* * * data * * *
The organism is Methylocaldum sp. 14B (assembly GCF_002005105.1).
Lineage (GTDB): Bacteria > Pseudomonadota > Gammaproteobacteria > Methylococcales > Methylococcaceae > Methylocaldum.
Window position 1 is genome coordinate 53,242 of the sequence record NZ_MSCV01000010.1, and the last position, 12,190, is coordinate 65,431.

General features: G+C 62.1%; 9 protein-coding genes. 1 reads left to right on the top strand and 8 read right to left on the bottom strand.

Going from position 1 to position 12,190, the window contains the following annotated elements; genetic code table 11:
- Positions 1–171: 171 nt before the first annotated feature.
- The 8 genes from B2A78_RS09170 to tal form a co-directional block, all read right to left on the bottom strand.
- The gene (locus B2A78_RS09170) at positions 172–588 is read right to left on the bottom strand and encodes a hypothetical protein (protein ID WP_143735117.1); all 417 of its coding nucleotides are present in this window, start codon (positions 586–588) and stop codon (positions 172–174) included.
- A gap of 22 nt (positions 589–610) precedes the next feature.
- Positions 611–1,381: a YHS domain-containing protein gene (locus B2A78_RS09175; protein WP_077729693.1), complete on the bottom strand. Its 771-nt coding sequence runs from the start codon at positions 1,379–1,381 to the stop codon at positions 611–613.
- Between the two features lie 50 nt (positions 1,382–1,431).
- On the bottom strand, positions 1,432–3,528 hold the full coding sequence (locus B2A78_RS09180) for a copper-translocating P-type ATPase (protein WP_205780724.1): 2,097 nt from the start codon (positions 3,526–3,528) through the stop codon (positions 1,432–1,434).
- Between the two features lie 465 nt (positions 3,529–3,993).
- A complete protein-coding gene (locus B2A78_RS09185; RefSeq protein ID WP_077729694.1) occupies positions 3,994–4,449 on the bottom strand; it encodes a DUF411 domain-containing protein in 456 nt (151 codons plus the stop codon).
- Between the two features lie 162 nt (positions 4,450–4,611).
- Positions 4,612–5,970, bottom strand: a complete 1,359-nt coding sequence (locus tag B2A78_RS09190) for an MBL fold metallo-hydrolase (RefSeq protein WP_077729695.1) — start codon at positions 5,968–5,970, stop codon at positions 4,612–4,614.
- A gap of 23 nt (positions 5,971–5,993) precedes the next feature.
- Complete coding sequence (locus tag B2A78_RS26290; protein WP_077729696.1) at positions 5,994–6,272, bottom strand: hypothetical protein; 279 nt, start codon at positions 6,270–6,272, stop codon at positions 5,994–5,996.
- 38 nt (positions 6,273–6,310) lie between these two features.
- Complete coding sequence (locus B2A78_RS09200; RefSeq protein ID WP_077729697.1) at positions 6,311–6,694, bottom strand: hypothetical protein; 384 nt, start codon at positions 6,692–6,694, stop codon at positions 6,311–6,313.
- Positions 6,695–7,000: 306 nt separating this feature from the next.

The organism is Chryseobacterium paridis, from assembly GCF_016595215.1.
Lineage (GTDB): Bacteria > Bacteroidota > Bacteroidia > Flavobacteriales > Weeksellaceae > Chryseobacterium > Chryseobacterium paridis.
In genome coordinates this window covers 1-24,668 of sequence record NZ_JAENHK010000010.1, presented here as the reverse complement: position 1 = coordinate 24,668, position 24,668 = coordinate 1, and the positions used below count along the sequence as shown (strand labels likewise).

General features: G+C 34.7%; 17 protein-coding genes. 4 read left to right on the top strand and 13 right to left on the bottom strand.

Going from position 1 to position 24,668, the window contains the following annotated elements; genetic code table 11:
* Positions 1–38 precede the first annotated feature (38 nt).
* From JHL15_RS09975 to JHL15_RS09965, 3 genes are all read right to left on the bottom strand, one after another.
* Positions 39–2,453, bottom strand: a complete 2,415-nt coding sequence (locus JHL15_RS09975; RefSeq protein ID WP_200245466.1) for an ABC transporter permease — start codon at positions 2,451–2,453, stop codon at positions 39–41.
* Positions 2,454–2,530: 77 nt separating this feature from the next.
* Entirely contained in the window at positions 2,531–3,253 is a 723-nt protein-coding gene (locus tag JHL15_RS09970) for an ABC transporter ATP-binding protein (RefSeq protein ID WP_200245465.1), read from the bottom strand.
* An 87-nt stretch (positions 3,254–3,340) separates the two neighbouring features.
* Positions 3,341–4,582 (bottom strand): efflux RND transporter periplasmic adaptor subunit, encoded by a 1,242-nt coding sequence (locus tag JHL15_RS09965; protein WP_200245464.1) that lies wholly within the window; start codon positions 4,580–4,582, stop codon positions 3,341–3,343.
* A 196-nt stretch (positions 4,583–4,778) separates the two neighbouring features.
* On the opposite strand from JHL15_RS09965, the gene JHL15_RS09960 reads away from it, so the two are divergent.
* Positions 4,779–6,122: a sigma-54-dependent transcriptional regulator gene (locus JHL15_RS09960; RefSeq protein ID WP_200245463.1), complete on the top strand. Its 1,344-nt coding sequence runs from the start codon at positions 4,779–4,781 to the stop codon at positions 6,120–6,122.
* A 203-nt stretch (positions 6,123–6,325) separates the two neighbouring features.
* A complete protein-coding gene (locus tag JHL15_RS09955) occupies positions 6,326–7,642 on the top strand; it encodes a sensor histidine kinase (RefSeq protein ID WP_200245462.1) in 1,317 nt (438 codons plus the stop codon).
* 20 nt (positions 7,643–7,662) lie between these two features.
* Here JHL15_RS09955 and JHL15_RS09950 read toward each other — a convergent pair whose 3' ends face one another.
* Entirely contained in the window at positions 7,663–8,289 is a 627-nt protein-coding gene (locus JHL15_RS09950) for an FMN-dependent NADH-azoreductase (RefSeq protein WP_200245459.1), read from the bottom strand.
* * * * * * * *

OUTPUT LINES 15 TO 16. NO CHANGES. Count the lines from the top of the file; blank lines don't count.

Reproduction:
- Between the two features lie 162 nt (positions 4,450–4,611).
- Positions 4,612–5,970, bottom strand: a complete 1,359-nt coding sequence (locus tag B2A78_RS09190) for an MBL fold metallo-hydrolase (RefSeq protein WP_077729695.1) — start codon at positions 5,968–5,970, stop codon at positions 4,612–4,614.